Long-time residents of Hadley, Massachusetts, the Nash and Scott families were united in 1881 when John Nash, a farmer, married Lizzie Scott. Of their seven children, Herman B. Nash, graduated from the Massachusetts Agricultural College in 1917, and immediately enlisted in the army, serving in France at the close of World War I. His youngest sister, Helen, kept the family connected during these years by writing and distributing a family newsletter, the Plainville News.
The Nash-Scott Family Papers contain a number of photographs, including an album capturing a trip to the west coast in 1915 and a canoe trip to Labrador in 1920. Herman B. Nash’s scrapbook documents not only his time as a student at M.A.C., but also his service in France, featuring candid photographs taken by Nash during and after the war as well as identification cards, company rosters, and a German propaganda leaflet picked up near the front. Pamphlets, genealogical notes and postcards complete the collection.
The collection is open for research.
Background on Nash-Scott family
John Nash was the son of Samuel Nash and was raised on the family homestead in Hadley, Massachusetts. He was born in January 1847 and became a farmer. John met Lizzie Scott at the North Hadley Church. Lizzie was born in North Hadley in July 1858. Her mother died when she was fifteen and she was therefore left to care for her younger siblings. The two were married in May 1881 and went on to have seven children, George, Alice, Ethel, Luella, Ruth, Herman, and Helen. Lizzie died in July 1927 and John died two years later in 1929.
Not all of the Nash children survived into childhood. Alice died when she was only nine years old after being bitten by a dog. George had several health issues growing up and died when he was 37. Ethel became a teacher in Connecticut after going to Smith College and Northampton Commercial College. Ruth went to New York City for a time after graduating. She helped keep up the family farm along with operating a poultry farm.
Luella worked at the Amherst Library after graduating from Mount Holyoke College. During World War I, she helped in the war effort by taking a job as a secretary in the Department of Agriculture in Washington D.C. After the war in August of 1920 she married Walter Buchanan, a high school math teacher. The two lived in several towns in Massachusetts and Connecticut. Luella died in 1971.
The youngest Nash sibling, Helen, never lived far from home. Like Ethel, Helen became a teacher after studying at Northampton Commercial College in 1920. She taught in Brooklyn for a while but returned home to help her mother who was ill. She became in Elementary school in Hadley for almost forty years before become the librarian at Hopkins Academy for two years before retiring. Helen lived to be 86 years old when she died in June 1987.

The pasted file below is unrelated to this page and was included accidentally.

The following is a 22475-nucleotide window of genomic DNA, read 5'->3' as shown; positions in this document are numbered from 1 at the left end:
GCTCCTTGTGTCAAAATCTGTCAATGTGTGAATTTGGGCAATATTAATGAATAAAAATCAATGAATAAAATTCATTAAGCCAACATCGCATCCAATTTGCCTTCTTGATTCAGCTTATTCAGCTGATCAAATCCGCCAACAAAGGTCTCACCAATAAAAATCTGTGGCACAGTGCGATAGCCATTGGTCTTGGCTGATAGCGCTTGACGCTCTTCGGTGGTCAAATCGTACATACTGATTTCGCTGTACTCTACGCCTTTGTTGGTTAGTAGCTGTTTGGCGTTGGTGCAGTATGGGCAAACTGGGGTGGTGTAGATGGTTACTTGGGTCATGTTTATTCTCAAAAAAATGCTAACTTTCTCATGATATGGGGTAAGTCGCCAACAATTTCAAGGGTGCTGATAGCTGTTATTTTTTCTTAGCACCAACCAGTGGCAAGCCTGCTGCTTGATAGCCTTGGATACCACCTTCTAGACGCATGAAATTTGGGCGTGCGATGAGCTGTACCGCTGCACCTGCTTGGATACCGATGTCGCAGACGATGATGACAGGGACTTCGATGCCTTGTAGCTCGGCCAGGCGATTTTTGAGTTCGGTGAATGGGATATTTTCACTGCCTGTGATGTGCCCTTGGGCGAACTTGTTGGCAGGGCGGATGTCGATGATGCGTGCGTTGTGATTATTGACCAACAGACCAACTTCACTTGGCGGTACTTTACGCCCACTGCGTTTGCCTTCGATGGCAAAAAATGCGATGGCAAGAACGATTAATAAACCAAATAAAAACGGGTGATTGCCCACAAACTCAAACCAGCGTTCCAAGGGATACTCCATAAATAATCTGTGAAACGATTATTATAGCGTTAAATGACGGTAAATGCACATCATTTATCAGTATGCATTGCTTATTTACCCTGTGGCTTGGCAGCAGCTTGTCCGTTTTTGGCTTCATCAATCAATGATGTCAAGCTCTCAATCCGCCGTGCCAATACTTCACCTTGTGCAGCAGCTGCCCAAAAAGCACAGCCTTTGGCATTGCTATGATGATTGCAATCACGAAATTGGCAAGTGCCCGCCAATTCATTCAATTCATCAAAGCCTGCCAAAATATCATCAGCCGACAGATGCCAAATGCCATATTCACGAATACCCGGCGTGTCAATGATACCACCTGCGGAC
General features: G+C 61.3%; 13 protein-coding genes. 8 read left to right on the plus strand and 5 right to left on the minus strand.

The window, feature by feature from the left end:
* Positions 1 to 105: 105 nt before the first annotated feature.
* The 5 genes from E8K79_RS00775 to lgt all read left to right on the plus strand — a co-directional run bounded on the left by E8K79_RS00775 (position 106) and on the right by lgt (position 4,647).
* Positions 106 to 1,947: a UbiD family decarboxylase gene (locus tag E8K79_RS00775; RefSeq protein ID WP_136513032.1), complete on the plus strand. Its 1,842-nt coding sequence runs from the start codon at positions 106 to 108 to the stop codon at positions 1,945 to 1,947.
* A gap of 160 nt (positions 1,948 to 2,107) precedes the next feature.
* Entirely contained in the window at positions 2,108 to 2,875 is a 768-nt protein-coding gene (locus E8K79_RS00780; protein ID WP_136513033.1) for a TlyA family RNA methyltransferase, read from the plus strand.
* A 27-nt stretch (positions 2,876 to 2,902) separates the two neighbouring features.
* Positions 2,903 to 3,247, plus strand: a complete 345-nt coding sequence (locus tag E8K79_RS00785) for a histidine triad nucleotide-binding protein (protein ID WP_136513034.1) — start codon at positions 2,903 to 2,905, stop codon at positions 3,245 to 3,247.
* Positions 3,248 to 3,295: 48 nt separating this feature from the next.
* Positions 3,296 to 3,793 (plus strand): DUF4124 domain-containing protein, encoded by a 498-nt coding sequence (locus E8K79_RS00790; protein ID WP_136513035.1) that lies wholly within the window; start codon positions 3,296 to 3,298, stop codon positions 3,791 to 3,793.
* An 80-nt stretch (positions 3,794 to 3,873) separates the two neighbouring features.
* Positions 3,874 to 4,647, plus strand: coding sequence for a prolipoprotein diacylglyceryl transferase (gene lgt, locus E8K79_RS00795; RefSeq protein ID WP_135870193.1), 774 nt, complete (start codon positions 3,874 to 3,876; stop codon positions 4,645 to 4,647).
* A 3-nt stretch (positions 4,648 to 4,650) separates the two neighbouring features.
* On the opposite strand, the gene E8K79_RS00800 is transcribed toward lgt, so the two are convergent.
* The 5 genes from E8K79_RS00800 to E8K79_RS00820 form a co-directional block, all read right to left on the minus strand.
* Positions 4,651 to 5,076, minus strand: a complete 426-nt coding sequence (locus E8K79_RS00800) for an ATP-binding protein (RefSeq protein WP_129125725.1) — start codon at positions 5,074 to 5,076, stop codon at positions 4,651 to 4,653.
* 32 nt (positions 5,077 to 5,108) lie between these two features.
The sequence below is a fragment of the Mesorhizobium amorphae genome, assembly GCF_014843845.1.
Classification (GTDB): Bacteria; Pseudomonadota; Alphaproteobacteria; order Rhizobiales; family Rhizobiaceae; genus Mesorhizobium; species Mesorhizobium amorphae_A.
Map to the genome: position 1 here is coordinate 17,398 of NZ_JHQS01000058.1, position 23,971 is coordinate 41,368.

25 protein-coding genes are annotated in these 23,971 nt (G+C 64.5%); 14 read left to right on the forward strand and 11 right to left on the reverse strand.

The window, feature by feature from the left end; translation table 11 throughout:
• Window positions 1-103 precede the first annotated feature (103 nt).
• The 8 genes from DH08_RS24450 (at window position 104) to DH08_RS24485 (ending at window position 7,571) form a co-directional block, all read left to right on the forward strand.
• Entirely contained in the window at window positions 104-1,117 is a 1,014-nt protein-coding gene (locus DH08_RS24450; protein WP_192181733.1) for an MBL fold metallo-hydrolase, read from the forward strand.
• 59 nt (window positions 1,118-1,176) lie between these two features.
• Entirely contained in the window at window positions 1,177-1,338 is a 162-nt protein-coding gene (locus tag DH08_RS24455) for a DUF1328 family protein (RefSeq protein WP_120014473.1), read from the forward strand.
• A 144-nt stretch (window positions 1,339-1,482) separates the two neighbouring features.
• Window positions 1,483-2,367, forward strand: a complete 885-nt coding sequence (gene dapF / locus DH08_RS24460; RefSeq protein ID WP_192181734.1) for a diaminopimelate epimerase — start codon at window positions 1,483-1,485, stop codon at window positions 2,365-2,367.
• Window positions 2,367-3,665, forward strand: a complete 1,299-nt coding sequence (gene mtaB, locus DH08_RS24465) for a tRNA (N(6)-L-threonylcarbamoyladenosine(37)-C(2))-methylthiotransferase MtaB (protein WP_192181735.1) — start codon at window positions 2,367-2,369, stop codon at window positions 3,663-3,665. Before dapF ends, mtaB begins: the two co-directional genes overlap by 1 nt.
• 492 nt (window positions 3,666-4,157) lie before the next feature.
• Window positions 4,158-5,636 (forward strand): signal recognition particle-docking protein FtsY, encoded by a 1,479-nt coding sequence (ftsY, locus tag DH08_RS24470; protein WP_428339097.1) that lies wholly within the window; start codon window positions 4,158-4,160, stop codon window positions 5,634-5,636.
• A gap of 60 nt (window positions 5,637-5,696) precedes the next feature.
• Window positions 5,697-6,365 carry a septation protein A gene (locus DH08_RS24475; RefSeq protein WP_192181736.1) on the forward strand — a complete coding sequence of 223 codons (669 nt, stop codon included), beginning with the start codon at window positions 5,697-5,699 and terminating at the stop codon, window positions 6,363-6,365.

Herman Nash, the second of John and Lizzie's two boys was born in 1895. He graduated from Massachusetts Agricultural College in 1917 and immediately joined the Army. During World War I, Herman served in France from 1918-1919. He ended up teaching agriculture in Allerey, France at the American Expeditionary Forces University.
Upon returning home Herman met Grace Leonard; she taughter at Hopkins Academy while he served on the school committee board. Herman taught school in Connecticut and Massachusetts before the family settled in Springfield where he worked for the Post Office until he retired in 1961. Until 1955 he served in the Army Reserves and served in a training post during World War II. Herman was 82 when he died in 1977.
Before marrying Herman, Grace taught at various schools in Massachusetts. She was originally from Marshfield, Massachusetts and went to Boston University to study teaching. The couple had three children, Howard, Herman Jr. and John. Grace spent the rest of her life raising her children. In 1973 Grace died at the age of 77.
Joined togther by the marriage of John and Lizzie in 1881, the Nash and Scott familes were both long-time Hadley residents. This collection of family papers features the history of individual family members as well as of the area of western Masachusetts in which the lived and worked. Highlights include scrapbooks from the Massachusetts Agricultural College, World War I era letters, genealogical materials, a family newsletter, and numberous photographs and photo albums.
Acquired from Alice Nash, 2008.
Processed by Ashley Purvis, August 2009.
Cite as: Nash-Scott Family Papers (MS 581). Special Collections and University Archives, UMass Amherst Libraries.